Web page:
Set aside some time this winter to read a classic environmental piece of literature.
With below freezing temperatures and long nights, winter is a perfect time to catch up on some reading. Many of us enjoy reading, but sometimes finding the right book can be a challenge. Michigan State University Extension encourages reading books with an environmental theme. There are many classics available and many newer books to peak your interest.
Many of the classics written years ago are still relevant today. Authors such as John Burroughs, Ralph Waldo Emerson, John Muir and Henry David Thoreau wrote classics that were popular and perhaps controversial during their time. Their writings were mostly essays and articles ranging on topics from religion, social issues and nature. Some of the more notable publications from these authors include “Civil Disobedience,” “Walden,” “Nature,” “Wake-Robin” and “Our National Parks.” Many of these author’s works can be found within their own collection of writings within one publication. Their writings serve as a reminder to what was a warning at the time and a reflection of how well we have heeded their words.
Later years saw some influential writers appear. The most notable was Aldo Leopold. Leopold’s book, “A Sand County Almanac” is an environmental literary classic and changed the way land is viewed. It was published after Leopold’s death in 1948. It is mostly written as monthly reflections from his refurbished farm he repossessed from a bootlegger along the Wisconsin River. Leopold coined the term “land ethic” to which he implied that land should be nurtured and cared for rather than viewed as a commodity. Within “A Sand County Almanac” is “With Essays on Conservation from Round River” written about his experience and observations as a young forest service employee in the southwestern region of the United States. Leopold’s fame grew after his death and he is considered the grandfather of the modern environmental movement.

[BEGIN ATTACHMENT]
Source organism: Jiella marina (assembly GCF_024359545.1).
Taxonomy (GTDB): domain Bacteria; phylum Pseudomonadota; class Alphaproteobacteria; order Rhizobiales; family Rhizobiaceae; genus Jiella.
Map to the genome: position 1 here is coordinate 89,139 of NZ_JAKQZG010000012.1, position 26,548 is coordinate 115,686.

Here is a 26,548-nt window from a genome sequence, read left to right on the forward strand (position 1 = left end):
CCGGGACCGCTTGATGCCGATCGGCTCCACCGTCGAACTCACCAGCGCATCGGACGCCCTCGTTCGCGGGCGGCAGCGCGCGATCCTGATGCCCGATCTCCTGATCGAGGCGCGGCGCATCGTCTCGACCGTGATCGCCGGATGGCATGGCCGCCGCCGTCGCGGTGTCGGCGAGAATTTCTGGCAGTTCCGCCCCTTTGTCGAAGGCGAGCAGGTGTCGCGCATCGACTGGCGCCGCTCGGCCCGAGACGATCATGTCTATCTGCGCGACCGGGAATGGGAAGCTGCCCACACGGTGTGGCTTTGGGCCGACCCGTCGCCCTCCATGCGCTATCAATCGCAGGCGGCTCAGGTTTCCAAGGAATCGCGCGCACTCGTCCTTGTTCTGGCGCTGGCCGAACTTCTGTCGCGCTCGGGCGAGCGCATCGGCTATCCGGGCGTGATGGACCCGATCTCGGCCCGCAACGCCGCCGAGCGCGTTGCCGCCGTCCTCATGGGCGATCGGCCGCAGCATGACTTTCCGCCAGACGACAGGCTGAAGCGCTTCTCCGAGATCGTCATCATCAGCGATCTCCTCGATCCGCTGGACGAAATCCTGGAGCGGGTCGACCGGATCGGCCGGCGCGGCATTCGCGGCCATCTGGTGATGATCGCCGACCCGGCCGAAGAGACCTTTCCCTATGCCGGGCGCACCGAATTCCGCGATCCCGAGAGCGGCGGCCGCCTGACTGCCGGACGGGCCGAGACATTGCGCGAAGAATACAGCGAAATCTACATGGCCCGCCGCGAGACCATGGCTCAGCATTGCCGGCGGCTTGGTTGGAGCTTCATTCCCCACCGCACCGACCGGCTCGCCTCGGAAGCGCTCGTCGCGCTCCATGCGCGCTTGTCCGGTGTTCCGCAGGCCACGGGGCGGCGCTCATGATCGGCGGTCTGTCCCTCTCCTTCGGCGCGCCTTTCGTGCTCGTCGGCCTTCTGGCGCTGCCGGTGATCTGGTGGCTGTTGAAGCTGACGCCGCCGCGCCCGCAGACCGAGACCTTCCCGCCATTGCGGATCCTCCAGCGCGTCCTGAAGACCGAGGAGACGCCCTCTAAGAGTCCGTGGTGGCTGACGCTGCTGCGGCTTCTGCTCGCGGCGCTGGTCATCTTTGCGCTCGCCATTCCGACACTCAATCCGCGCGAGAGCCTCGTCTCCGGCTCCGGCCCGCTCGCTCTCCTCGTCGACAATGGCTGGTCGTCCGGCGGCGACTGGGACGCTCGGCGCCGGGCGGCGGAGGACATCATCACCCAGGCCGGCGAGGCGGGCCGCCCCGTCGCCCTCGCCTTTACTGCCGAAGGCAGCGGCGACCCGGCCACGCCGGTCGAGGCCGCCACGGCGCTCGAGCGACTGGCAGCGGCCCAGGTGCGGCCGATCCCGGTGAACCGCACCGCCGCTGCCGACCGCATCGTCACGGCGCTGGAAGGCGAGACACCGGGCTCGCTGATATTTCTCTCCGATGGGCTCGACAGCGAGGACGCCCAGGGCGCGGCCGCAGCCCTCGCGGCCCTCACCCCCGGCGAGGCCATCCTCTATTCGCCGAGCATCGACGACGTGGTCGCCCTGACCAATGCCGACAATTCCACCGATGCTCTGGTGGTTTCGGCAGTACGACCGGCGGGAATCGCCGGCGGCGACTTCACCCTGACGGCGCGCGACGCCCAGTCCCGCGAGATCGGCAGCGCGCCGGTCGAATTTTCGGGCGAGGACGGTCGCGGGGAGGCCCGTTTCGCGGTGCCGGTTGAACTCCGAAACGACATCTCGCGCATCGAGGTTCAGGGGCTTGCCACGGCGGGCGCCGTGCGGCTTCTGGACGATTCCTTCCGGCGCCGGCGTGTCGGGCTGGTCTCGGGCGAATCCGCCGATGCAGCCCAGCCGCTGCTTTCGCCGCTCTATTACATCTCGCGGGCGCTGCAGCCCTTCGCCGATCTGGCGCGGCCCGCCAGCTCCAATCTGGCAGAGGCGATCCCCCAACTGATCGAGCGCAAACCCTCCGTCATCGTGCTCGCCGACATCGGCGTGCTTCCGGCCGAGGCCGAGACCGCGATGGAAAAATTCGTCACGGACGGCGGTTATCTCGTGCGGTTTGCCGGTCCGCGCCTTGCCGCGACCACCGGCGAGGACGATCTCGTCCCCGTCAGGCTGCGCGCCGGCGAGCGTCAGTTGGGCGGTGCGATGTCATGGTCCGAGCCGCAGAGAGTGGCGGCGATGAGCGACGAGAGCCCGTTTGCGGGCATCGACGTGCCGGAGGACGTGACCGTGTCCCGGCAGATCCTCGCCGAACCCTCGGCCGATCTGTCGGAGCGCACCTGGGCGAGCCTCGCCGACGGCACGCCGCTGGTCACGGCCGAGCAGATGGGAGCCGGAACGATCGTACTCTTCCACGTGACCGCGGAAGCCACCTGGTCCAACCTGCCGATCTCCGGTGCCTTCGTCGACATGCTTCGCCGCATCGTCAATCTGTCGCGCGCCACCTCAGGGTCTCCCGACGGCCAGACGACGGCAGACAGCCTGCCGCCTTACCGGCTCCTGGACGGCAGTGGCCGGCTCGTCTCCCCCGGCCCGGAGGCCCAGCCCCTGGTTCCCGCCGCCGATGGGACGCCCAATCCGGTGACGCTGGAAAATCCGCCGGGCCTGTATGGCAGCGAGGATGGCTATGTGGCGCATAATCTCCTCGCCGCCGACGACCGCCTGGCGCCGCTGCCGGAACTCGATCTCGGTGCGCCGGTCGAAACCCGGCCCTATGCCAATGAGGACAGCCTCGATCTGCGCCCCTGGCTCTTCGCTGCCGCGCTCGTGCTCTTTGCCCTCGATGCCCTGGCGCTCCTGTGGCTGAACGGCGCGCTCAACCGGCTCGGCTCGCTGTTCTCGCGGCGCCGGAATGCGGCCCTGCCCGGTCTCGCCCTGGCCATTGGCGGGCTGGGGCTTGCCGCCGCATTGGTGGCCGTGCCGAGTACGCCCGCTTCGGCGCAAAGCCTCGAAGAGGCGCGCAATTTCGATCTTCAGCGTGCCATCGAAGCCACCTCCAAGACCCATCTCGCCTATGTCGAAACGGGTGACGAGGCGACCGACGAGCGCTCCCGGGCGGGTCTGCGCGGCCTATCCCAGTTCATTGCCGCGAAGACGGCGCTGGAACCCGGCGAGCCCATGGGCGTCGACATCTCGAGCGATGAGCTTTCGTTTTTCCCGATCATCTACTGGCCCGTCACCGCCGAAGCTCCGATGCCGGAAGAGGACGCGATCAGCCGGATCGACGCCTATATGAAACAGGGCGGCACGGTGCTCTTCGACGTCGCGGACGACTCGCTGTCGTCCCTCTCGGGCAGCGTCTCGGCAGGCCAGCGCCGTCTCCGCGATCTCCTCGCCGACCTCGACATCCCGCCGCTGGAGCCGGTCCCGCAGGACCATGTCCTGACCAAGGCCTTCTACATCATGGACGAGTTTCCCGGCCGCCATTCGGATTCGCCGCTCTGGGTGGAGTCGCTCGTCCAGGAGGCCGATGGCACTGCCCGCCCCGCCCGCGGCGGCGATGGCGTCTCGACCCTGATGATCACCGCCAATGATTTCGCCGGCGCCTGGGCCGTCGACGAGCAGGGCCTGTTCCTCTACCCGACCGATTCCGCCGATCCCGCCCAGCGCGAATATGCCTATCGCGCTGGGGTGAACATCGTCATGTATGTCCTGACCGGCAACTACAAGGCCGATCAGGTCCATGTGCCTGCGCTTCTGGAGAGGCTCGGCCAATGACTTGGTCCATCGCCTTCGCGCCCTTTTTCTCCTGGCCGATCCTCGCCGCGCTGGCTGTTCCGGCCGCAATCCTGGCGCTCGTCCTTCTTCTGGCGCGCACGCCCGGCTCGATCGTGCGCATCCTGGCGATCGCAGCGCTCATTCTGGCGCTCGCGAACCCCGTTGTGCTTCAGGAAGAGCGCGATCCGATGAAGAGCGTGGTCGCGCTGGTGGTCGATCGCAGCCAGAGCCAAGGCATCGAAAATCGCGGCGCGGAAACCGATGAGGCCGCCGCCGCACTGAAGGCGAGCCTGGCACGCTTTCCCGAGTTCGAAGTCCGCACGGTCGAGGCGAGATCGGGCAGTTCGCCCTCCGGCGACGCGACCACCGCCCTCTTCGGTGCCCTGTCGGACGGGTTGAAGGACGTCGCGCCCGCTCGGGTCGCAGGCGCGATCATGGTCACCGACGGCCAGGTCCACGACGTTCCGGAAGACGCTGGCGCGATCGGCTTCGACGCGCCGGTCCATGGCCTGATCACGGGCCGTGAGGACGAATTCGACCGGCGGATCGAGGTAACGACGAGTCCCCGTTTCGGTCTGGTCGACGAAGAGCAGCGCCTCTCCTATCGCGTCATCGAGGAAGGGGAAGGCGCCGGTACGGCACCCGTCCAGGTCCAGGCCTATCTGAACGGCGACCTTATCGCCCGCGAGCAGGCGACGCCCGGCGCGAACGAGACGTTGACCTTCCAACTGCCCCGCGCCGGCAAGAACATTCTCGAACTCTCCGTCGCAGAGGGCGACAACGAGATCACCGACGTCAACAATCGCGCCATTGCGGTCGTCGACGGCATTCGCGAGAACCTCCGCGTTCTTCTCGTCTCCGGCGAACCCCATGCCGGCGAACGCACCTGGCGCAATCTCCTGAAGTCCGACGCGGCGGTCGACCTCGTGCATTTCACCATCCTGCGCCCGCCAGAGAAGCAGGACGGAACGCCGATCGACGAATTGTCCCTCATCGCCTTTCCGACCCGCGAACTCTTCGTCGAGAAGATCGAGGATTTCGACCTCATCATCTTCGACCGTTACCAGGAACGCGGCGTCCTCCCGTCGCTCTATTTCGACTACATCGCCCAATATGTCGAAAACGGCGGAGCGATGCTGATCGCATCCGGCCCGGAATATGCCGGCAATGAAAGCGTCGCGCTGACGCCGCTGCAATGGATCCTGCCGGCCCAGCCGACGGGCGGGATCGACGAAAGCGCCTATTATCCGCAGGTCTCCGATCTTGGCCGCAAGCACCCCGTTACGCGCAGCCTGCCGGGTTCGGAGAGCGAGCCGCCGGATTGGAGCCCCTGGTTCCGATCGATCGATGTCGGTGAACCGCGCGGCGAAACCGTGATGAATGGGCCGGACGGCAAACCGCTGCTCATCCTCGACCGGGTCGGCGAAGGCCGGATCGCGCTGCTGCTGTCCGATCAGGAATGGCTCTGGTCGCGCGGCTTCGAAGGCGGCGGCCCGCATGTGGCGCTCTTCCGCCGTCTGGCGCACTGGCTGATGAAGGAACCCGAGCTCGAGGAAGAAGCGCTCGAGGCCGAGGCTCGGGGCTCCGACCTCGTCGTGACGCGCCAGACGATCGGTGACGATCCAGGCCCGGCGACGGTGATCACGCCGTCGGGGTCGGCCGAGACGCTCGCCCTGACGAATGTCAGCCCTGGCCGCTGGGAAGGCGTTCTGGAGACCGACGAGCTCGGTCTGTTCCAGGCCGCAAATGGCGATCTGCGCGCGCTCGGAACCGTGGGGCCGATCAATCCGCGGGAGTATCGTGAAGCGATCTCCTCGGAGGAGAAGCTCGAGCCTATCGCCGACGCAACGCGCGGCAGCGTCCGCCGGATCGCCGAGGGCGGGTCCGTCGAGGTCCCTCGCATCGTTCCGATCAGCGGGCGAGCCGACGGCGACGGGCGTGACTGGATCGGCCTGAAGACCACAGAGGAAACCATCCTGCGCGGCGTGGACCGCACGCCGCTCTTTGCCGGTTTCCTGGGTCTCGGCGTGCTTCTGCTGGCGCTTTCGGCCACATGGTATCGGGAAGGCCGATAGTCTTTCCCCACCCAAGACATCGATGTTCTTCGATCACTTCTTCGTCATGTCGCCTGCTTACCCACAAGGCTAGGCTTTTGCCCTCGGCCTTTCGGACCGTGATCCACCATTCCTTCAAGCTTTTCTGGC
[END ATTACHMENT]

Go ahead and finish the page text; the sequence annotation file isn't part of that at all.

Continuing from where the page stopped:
Sigurd Olson drew national acclaim for his book “The Singing Wilderness” but had been writing articles for many years. This first book is a collection of his most popular writings about the outdoors. His second book, “Listening Point” was equally popular focusing on the unique natural qualities of the canoe country of northern Minnesota. He went on to write several other books and was instrumental in establishing the Boundary Water Canoe Area. In addition, he was a Presidential advisor assisting with the creation of the Wilderness Act.
“Silent Spring” written by Rachel Carson, exposed the dangers of DDT as a pesticide and its effects on the environment through food chains. “Silent Spring” was extremely popular and spurred a huge movement of public awareness toward nature’s vulnerability to human actions. Along with this came a significant change in pesticide use and regulation in the 1960’s. Rachel Carson wrote 5 books including “A Sense of Wonder” which encourages parents to nurture a child’s inborn sense of wonder about the natural world.
These are just a few of the more prominent environmental authors that have written works that helped shape our current environmental awareness and sensitivity. Numerous other authors have written books that are equally interesting and important such Richard Louv’s book “No child Left in the Woods.” However, these early pioneers in environmental writing have paved a course for others that have created awareness, knowledge and action. Visit your local library or make a purchase and read a book this winter!